Making Of 5th Avenue Tower
Architectural visualization studio Oxygen share their 3ds Max and V-Ray workflow behind their 5th Avenue Tower, a skyscraper against the Manhattan skyline...
First of all, we'd like to thank 3dtotal for the opportunity to share some insights about our workflow with you. In this making of, we'll describe the process we followed to make this image. "5th Avenue Tower" unveils the ambition to create an elegant and timeless skyscraper in the Manhattan skyline designed to support luxury residences, a hotel, offices, and retail spaces integrated between large community terraces looking out over the city.
The singularity of this skyscraper derives from the identity of its shape, the clarity of its structure, and the depth of its urban perception: transparent, translucent, opaque, reflective and luminous. The highest challenge of this project (in development) is the experimental side of it, not only by the difficulty to create a skyscraper project from scratch, but also, be able to produce a set of visuals that look and feel consistent and accurate at the end.
Concept & references
The first step, when we began working on this project, was to collect reference material about how the building would look like, lighting, materials/finishes, fine details, and the atmosphere that could express the main concept that we were after. Here are some of the reference images we used for this work.
Basic scene setup
We generally start by configuring the 3ds Max units setup to centimeters, enable the gamma to 2,2 and the linear multiply in the color mapping.
Before starting the modeling, we create the 2D drawings (floor plans and elevations) in AutoCAD, which allows us not only to establish the correct dimensions/proportions of the building, but also it helps us translate the architectural decisions we made along the development of the project.
Then we import the drawings into 3ds Max and we built the 3D model from scratch using just simple polygonal modeling with basic shapes and edit poly modifiers. During this phase, we also work on the camera setup and take the time to refine the 3D model, working on the base geometry, facade, interiors and other details, until it looks as accurate as possible. Once the building was finished, all the other composition elements were added in the scene for the specific camera angle.
We used a V-Ray Physical Camera and changed the default parameters such as the film gate, focal length, f-number, shutter speed and ISO.
For the environment, we choose to use a stock photograph from 123RF as the background that could match the selected point of view, and made necessary color / contrast / composition adjustments in order to produce a realistic urban environment, highlight the design of the building, and enhance the general mood we were looking for.
In this exterior image, we wanted to create an elegant and strong dusk mood with a strong blue ambient light with a few pink tones and warm highlights coming from the interiors. For this, we used a blueish dusk HDRI (TW 06 from www.mediterraneanlight.net) inside a V-Ray Dome Light (default) and the selected backplate for the environment, the simplest and most effective way to get a photorealistic result. In the interior we added a simple V-Ray Light Plane and a V-Ray IES Light, both with 4000k of color temperature and 64 subdivisions for a smoother result.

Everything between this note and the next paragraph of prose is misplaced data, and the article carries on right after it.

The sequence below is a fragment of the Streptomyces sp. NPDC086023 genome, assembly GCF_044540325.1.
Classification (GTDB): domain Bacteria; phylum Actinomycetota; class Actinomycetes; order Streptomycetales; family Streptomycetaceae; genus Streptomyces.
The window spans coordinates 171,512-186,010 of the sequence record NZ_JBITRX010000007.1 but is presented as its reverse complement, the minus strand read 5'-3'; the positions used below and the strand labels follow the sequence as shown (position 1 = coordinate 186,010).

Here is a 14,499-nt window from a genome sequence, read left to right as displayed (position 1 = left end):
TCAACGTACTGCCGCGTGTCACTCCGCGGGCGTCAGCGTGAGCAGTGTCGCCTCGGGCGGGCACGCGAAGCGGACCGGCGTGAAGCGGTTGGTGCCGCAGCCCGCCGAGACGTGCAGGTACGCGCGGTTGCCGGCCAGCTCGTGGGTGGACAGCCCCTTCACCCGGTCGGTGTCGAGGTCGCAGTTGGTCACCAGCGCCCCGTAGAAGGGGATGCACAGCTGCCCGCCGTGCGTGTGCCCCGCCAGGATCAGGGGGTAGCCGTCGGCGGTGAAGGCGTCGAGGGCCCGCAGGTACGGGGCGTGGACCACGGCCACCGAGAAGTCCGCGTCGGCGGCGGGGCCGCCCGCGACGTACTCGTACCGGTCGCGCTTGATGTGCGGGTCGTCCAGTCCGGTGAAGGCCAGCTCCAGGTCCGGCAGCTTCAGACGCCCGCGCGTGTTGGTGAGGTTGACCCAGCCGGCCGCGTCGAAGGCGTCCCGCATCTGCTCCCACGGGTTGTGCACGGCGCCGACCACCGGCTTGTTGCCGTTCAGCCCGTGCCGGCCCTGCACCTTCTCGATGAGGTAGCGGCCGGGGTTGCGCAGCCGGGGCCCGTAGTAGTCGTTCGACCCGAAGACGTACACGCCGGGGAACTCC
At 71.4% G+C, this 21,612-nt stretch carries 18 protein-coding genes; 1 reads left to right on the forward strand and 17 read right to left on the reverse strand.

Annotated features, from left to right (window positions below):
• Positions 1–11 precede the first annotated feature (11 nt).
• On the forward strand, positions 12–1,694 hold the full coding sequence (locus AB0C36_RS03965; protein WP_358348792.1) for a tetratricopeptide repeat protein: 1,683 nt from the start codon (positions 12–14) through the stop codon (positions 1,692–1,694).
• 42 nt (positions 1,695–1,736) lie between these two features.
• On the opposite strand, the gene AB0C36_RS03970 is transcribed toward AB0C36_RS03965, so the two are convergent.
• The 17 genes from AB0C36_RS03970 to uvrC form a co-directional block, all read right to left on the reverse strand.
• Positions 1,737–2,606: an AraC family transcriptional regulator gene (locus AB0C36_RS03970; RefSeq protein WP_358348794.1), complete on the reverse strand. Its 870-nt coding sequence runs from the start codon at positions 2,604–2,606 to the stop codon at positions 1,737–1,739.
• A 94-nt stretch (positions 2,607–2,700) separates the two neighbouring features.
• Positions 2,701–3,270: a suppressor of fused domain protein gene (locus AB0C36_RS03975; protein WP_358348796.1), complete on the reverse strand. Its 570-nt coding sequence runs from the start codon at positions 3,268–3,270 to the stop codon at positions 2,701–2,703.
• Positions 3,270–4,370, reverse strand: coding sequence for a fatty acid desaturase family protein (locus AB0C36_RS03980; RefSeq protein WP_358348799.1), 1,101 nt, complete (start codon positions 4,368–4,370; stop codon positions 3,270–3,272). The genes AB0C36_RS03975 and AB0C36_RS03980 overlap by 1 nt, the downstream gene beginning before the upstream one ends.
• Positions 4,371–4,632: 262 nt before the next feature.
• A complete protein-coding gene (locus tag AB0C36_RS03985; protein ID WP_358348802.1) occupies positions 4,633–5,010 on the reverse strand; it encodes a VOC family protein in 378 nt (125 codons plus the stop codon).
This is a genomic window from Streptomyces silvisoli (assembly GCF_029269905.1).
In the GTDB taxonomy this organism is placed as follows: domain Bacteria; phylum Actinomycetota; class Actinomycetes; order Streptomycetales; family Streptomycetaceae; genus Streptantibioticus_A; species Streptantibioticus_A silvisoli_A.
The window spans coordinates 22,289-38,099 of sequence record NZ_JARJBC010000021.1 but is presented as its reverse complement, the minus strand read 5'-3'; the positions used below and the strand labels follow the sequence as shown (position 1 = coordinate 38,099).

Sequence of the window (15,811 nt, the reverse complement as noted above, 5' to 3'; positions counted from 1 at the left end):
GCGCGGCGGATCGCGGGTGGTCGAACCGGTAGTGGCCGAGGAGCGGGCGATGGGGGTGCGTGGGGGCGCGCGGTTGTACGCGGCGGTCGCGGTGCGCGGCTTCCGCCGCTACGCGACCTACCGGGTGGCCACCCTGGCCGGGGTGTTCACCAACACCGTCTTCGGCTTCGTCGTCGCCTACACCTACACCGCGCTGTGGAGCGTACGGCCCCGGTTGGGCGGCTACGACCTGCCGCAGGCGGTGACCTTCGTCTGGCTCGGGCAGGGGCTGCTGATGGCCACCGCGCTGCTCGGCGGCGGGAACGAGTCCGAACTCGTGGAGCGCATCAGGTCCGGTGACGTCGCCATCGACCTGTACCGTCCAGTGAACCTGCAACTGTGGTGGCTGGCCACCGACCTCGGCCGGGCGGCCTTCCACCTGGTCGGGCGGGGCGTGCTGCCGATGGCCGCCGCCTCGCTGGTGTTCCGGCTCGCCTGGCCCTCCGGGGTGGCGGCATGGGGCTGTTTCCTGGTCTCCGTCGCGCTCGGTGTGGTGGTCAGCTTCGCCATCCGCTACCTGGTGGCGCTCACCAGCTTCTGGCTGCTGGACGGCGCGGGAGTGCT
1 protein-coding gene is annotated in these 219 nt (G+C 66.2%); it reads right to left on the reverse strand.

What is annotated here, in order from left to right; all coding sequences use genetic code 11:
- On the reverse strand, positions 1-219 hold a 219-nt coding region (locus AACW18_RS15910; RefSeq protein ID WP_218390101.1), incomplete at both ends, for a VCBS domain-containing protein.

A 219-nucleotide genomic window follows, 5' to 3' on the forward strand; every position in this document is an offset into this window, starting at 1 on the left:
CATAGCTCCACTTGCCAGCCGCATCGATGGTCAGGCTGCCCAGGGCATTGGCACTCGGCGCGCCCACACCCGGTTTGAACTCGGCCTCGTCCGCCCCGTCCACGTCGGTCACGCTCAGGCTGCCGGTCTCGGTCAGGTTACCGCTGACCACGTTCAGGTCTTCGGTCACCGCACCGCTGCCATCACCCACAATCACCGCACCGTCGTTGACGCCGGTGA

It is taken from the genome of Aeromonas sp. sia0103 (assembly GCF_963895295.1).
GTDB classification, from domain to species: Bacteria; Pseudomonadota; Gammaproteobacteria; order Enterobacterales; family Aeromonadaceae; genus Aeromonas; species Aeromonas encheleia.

Also, we applied a V-Ray override material (RGB values 128,128,128) to the overall scene and specify which objects should be excluded from the override material (normally glass) in order to achieve a well-balanced light scheme.
Materials / Textures
All materials are self-made, based on the combination of textures available in our library and from textures.com with a few adjustments in Photoshop such as contrast, color, dirt and bump. In particular, we generally pay attention to reflection parameters, such as IOR and to imperfections in our materials, controlling where and how the dirt effect will be visible in the scene.
This is an important part of the process and should be always based on real material references to have a good understanding of how the materials must look like. Here are the most relevant materials/textures used in this work:
We rendered this scene using V-Ray with an Irradiance Map and Light Cache solution. Also, we enabled some Render Elements to use later in post-production stage. Below, you can see the render settings and the raw render.
All the post-production was made in Photoshop. We basically used all the render elements and refined all the different parts of the image with the main objective of enhancing its atmosphere and its "beauty". Below, you can see the highlights of the post-production phase and the final image.
That's all! Thank you for reading it. We hope you enjoyed this making of and, at the same time, may have offered you some valuable insights about our workflow and how we approached this project. If you want to see more of our work, please visit our website and follow us on our social networks.